1. By: Russell Stafford

    Canna ‘Striata’ graces the center of an impressive patio pot. (Image by Mike Darcy)

    Cannas emerge from dormancy and hit the horticultural market in late winter and spring, so now is the time to get the show started. Numerous varieties are available from on line and local nurseries, either as potted plants or as bare-root rhizomes (the technical name for the thickened underground stems that give rise to all that splendiferous summer growth).

    Newly purchased plants should be grown indoors in a suitable potting mix until danger of frost has passed, such as Fafard Professional Potting Mix.  Ten- to twelve-inch plastic pots and a two-inch planting depth work well for this initial, indoor growth phase.  For their outdoor, summer home, cannas need containers of a grander and more massive order planted in a water-holding mix, such as Fafard Ultra Outdoor Planting Mix.  An 18-inch-plus clay or ceramic pot (or something in the way of a cast iron urn) is ideal.  Large wooden or terra cotta planters also work well.  Simply knock the plants out of their temporary, indoor containers and place them at the same depth in their outdoor quarters.  Then stand back and watch the fireworks happen (making sure to water liberally and fertilize regularly through summer).

    Although spectacular on their own, containerized cannas make an even more extravagant statement if combined with other heat-loving plants.  For example, the flowers and foliage of gold- and red-hued Coleus provide a striking foil for the sunset foliar tones of Canna ‘Phaison’ (right).  The possibilities are practically limitless, given cannas’ wide range of floral and foliage colors.

    When choosing cannas for container gardening, the sky’s the limit. For a lavish summer display on a less colossal scale, use a “dwarf” canna cultivar such as ‘Pink Sunset’, which offers dazzlingly variegated leaves and soft pink flowers on 3-foot (rather than the usual 5- to 10-foot) plants.  Or you can go the other direction and opt for something outrageously gargantuan such as the banana canna, ‘Musaefolia’, a Victorian-age behemoth that towers to 14 feet.  A bathtub of a container (and lots of water) is recommended.

    Cannas slow their pace in fall, requiring reduced water as they gradually die back to their rhizomes.  Dormant plants can be moved indoors, pot and all, for the winter, or the rhizomes can be lifted and stored in paper bags in a well-ventilated location.  Either way, cool temperatures (below 60 degrees F) are best for storage.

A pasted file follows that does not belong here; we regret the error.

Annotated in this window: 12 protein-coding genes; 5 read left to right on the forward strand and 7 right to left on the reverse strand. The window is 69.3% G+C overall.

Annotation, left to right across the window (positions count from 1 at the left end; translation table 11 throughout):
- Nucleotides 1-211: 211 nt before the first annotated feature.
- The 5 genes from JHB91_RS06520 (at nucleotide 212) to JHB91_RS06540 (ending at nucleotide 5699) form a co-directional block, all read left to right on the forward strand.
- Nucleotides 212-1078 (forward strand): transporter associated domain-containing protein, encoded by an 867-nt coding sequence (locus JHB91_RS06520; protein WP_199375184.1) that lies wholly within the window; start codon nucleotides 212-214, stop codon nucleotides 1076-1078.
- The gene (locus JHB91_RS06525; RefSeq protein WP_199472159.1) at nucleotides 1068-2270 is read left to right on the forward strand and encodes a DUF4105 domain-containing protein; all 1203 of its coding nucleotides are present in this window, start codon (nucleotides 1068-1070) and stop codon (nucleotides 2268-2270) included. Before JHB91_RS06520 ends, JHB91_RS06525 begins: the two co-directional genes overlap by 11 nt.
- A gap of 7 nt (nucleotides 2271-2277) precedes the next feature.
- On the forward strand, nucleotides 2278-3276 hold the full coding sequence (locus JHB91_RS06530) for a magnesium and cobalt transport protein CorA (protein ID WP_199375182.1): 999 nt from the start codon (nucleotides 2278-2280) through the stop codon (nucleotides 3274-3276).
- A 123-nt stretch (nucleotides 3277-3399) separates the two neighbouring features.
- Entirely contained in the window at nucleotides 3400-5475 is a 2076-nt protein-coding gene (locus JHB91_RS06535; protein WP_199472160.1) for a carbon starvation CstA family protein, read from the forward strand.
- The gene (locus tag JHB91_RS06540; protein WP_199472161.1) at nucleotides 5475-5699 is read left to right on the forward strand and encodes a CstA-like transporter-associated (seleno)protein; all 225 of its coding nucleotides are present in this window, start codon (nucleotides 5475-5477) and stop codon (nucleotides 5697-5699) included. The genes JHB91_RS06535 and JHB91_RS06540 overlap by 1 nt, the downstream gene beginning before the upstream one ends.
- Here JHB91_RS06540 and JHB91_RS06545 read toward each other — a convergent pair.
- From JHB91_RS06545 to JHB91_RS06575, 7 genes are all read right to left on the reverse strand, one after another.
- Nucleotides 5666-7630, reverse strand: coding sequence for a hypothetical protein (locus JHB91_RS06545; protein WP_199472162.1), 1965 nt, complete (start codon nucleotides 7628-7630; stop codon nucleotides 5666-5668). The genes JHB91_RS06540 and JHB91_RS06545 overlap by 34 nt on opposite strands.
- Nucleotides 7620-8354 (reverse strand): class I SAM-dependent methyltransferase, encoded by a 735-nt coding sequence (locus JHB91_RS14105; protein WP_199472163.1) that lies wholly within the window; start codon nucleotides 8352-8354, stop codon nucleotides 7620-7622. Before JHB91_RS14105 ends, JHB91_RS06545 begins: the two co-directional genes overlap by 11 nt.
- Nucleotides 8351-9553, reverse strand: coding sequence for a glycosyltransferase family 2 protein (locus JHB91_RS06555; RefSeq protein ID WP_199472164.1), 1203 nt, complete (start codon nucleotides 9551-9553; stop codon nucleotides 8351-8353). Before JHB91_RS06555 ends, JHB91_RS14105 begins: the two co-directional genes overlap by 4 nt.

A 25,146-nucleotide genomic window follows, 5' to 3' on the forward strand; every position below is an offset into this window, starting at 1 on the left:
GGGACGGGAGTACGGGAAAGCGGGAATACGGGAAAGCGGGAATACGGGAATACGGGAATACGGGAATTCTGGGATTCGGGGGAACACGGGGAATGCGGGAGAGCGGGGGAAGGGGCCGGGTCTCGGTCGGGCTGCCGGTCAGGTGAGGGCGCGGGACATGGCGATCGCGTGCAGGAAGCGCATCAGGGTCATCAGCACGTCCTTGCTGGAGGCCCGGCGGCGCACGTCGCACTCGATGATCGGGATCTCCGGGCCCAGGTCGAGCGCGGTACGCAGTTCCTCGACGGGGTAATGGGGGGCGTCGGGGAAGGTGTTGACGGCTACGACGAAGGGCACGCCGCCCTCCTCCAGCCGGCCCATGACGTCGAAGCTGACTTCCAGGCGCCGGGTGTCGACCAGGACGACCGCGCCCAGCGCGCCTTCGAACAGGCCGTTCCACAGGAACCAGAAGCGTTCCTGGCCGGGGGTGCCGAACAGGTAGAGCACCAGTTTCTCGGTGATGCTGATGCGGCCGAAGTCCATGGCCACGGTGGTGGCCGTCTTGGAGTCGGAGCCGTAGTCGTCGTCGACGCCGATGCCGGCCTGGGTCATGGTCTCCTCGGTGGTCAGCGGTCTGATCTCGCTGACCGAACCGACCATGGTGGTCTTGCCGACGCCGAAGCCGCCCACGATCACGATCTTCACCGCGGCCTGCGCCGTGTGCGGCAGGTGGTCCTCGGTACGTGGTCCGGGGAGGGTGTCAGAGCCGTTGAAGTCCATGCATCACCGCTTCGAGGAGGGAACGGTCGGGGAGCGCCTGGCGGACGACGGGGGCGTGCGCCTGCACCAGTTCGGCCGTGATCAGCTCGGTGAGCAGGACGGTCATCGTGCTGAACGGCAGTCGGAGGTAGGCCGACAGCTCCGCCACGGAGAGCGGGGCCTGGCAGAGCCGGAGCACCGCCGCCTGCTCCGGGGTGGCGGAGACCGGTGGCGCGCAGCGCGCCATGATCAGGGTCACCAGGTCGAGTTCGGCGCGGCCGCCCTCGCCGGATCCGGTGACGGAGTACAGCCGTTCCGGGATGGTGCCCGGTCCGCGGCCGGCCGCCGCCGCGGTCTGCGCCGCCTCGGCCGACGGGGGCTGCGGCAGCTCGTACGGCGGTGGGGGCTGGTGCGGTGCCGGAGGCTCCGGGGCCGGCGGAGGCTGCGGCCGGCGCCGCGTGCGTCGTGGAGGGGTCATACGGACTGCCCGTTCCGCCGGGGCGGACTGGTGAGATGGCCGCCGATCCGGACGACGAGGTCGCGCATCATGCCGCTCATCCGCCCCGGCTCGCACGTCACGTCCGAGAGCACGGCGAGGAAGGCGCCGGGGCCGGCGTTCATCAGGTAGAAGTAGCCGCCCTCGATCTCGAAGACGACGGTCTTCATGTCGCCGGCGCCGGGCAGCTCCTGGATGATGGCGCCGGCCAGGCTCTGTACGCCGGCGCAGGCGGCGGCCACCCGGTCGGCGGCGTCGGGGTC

In early spring, move containerized cannas to a warmer niche and water sparingly until growth resumes.  Split overwintered bare-root rhizomes into divisions of 3 or more “eyes” (the red, swollen growth points spaced along the rhizomes), and plant them in containers (as described above).   And start planning this year’s summer spectacular.

    An orange-flowered ‘Wyoming’ Canna looks in the back of a pot of tall red cannas and elephant ear. (Image by Pam Beck)

    About Russell Stafford


    Hortiholic and plant evangelist Russell Stafford transplanted his first perennial at age 7, and thereby began a lifelong addiction. He is founder, owner, webmaster, nursery manager, propagator, shipping and telemarketing supervisor, data entry specialist, custodian, and all other positions at Odyssey Bulbs (and Odyssey Perennials), an on-line micronursery specializing in cool and uncommon plants. He also works as a plantsman and horticultural consultant specializing in the naturalistic and the obscure, and as a freelance writer and editor. He formerly served as curator and head of horticulture at Fernwood Botanic Garden in Niles, Michigan; as horticultural program coordinator at the Center for Plant Conservation (then located at the Arnold Arboretum in Jamaica Plain, Massachusetts); and in various other horticultural capacities. His academic degrees include a masters in forest science from Harvard University. He lives, works, and plays with plants in South Lancaster, Massachusetts. Russell is a former editor at www.learn2grow.com and a frequent contributor to gardening magazines including Horticulture and The American Gardener.

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